Author Topic: Hello and help from Northern California!  (Read 861 times)

Offline thegregger

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Hello and help from Northern California!
« on: February 22, 2009, 03:56:19 PM »
Hello from San Francisco.  I'm  a home cheesemaker.  Is there any easier way to heat the milk/curd, etc., other than running around with a bunch of hot water?

Thanks.

Offline John (CH)

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Re: Hello and help from Northern California!
« Reply #1 on: February 22, 2009, 04:26:04 PM »
Hello thegregger and welcome to the forum!

Several members here from California, there's even several posts in the Geographic > USA > California Board in case you have any local type questions.

Several of our more experienced and knowledgeable members use water via double stockpot boiler etc to warm their milk and claim better curd set etc. Me I've always been lazy and just place my stockpot directly on the stove/cooker and stir to avoid hot spots.

Offline chilipepper

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Re: Hello and help from Northern California!
« Reply #2 on: February 22, 2009, 04:38:13 PM »
Welcome to the forum.  I for one use a laundry sink in my 'cheeserie' (I think that is a new work Carter made up and I really like it).  My tap water gets to about 145 degrees and so I found that I can pretty much cover the needs I have in cheesemaking.  I use it as a double boiler of sorts and then place my 5 gallons stock pot in the sink with the milk.   You can get carried away with temp controls and such but this is really simple and will suffice for the batches that I'm doing for now.  :)

Once again, Welcome!

Ryan

Offline Captain Caprine

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Re: Hello and help from Northern California!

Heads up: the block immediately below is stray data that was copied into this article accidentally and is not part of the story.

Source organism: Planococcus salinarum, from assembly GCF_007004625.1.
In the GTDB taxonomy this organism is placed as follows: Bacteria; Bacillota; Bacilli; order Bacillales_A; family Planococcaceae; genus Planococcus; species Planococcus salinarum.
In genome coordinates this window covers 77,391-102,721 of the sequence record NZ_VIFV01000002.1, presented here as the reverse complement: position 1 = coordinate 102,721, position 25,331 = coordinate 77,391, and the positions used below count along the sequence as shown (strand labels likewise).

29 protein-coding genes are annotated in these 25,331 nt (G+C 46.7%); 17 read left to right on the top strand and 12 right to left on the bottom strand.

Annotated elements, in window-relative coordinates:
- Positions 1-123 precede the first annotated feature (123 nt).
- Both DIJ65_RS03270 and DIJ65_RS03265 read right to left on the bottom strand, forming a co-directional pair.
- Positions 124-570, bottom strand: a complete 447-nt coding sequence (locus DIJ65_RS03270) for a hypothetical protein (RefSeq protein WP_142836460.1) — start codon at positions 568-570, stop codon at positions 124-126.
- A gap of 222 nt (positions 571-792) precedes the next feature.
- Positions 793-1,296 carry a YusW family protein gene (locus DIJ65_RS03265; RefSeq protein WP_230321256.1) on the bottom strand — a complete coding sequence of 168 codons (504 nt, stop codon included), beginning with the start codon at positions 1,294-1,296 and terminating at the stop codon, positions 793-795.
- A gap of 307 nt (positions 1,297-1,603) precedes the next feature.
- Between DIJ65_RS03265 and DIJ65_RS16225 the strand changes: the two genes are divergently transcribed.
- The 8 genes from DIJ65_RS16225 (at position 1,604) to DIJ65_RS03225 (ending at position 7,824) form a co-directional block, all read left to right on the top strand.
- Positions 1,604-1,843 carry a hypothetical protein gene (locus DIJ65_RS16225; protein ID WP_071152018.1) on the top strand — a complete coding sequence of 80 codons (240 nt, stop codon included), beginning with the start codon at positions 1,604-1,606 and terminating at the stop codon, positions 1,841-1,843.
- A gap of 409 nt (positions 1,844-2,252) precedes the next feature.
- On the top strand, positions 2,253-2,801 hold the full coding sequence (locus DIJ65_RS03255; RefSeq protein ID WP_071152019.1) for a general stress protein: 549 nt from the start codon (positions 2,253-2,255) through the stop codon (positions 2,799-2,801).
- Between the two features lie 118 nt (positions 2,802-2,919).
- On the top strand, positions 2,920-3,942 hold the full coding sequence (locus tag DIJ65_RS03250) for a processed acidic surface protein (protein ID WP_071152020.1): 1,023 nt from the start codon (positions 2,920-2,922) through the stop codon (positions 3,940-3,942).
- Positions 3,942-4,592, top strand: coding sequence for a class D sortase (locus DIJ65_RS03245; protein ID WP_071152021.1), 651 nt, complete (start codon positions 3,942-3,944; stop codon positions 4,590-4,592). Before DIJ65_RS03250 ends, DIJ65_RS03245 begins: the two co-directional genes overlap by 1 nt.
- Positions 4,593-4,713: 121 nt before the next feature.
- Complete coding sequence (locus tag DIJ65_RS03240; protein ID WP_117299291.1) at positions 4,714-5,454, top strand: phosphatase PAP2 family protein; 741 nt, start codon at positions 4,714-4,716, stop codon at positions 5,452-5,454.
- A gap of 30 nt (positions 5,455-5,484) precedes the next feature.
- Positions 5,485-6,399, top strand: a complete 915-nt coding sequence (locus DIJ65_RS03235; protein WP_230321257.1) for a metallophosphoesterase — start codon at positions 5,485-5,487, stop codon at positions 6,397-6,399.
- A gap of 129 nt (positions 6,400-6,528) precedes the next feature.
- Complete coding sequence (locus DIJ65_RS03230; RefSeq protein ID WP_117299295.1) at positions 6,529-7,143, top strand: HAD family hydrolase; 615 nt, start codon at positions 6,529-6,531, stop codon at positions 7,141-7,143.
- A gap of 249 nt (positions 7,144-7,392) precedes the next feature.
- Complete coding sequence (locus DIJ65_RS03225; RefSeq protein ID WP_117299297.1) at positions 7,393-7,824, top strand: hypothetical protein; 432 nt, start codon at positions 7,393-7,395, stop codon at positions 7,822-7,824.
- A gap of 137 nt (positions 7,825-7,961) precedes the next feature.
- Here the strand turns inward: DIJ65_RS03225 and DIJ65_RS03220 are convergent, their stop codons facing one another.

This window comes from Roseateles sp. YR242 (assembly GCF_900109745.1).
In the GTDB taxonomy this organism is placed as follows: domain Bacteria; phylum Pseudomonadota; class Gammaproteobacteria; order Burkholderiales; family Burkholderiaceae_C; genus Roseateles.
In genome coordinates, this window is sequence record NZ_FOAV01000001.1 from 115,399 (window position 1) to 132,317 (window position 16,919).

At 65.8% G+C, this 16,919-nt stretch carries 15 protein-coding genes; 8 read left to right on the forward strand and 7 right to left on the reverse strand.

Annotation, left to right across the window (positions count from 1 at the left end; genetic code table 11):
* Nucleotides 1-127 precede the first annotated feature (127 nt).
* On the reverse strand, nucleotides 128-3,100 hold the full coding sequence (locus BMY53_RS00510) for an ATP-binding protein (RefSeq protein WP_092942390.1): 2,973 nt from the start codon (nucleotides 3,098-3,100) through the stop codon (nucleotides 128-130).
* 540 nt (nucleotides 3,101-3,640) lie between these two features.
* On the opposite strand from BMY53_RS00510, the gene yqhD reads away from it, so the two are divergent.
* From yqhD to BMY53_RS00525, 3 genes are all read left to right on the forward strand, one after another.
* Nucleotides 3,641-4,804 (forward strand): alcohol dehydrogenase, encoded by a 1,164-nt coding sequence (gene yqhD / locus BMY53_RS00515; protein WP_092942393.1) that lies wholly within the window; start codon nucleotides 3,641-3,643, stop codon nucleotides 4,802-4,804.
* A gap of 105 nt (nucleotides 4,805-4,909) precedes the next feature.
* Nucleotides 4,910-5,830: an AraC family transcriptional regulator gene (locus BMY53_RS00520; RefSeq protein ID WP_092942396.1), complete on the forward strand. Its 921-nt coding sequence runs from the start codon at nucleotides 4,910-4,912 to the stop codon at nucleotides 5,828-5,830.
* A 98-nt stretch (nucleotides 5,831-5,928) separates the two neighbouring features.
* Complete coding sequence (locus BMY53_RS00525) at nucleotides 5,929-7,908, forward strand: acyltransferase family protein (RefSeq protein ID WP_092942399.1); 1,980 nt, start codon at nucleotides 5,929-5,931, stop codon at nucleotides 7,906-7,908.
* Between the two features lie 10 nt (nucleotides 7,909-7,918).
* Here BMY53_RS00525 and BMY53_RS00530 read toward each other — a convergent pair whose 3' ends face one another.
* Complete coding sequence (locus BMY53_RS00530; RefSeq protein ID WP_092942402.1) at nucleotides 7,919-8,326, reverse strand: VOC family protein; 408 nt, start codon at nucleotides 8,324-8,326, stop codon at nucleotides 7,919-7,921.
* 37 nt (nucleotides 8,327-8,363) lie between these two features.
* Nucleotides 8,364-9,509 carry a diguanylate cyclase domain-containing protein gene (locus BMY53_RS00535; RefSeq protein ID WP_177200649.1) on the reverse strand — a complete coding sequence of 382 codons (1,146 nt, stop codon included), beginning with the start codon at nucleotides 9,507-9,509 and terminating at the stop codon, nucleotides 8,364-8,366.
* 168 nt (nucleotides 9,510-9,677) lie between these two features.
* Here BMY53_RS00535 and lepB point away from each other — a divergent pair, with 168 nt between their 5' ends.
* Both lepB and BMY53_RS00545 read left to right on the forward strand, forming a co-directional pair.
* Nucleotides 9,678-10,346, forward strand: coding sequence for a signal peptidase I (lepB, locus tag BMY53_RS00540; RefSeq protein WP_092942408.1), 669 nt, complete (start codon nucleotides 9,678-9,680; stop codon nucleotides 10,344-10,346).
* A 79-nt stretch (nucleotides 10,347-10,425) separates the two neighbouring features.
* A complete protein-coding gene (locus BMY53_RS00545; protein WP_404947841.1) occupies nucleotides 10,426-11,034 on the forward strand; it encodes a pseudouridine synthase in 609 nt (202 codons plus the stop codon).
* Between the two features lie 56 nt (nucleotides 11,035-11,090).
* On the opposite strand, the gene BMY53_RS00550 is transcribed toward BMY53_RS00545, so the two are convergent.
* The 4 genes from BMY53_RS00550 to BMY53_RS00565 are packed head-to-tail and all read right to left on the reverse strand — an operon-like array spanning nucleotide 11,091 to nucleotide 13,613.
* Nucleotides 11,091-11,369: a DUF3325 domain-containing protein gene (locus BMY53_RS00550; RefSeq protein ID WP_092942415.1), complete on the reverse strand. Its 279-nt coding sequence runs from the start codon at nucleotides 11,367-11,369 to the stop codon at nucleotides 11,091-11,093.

« Reply #3 on: February 22, 2009, 10:07:06 PM »
Gregger,
Hello and welcome to the forum.  The double boiler is nice but I have to admit to sometimes cheesing out and heating directly.  The tradeoff is having to watch and stir more to avoid scalding the milk.
CC
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Offline Cartierusm

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Re: Hello and help from Northern California!
« Reply #4 on: February 23, 2009, 03:03:24 AM »
In my opinioin direct heating is not the way to go. If you do you'll have to stir the entire time.

First off a few questions, what are the biggest batches you'll make and how handy are you? I can give you options that are somewhat easy to build.
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Offline thegregger

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Re: Hello and help from Northern California!
« Reply #5 on: February 23, 2009, 09:32:16 AM »
Hey all:

Thanks for your responses.  Thanks also to the creator of this forum--so needed!

Right now I'm making the following cheeses:

1:  Blue-I love it, relatively easy to make, and I age for 3-4 months for a milder flavor.
2:  Swiss-Still a work in progress, but my last batch turned out really good.
3:  Parm-I've had good luck, and age it for a year.  8 pounds aging at the moment.

I make all cheeses in 4-5 gallon batches.  I just double my 2 gallon recipes.

Here are my three biggest challenges:

1:  Acidity.  How do I measure?  I feel like I'm "flying blind" when I only have a recipe to follow, and no way of knowing if I'm off track.
2:  Curd formation.  I'm using supermarket milk and Calcium Chloride, and I get a very weak set.  I want good milk!!!
3:  Temp regulation during cheesemaking process.  I know this comes with experience.

Finally, I bought a commercial food warmer on EBay for $100, the type that holds food warming pans.  I'm afraid this might bee to harsh/hot for the milk.

Thanks,

Greg




Offline John (CH)

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Re: Hello and help from Northern California!
« Reply #6 on: February 23, 2009, 01:40:52 PM »
thegregger

Great to hear that you are making so many great cheeses, on your 3 new questions, there is quite a few topics and discussion on each of them in this forum if you use the Search tool or look primarily in the bottom Discussion. Whatever you don't find please start new topic.

Probably better that way than in this Introduction Board, just my 2 cents.

Offline Cartierusm

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Re: Hello and help from Northern California!
« Reply #7 on: February 23, 2009, 02:16:29 PM »
As far as the food warmer, can you post a link?
Life is like a box of chocolates sometimes too much rennet makes you kill people.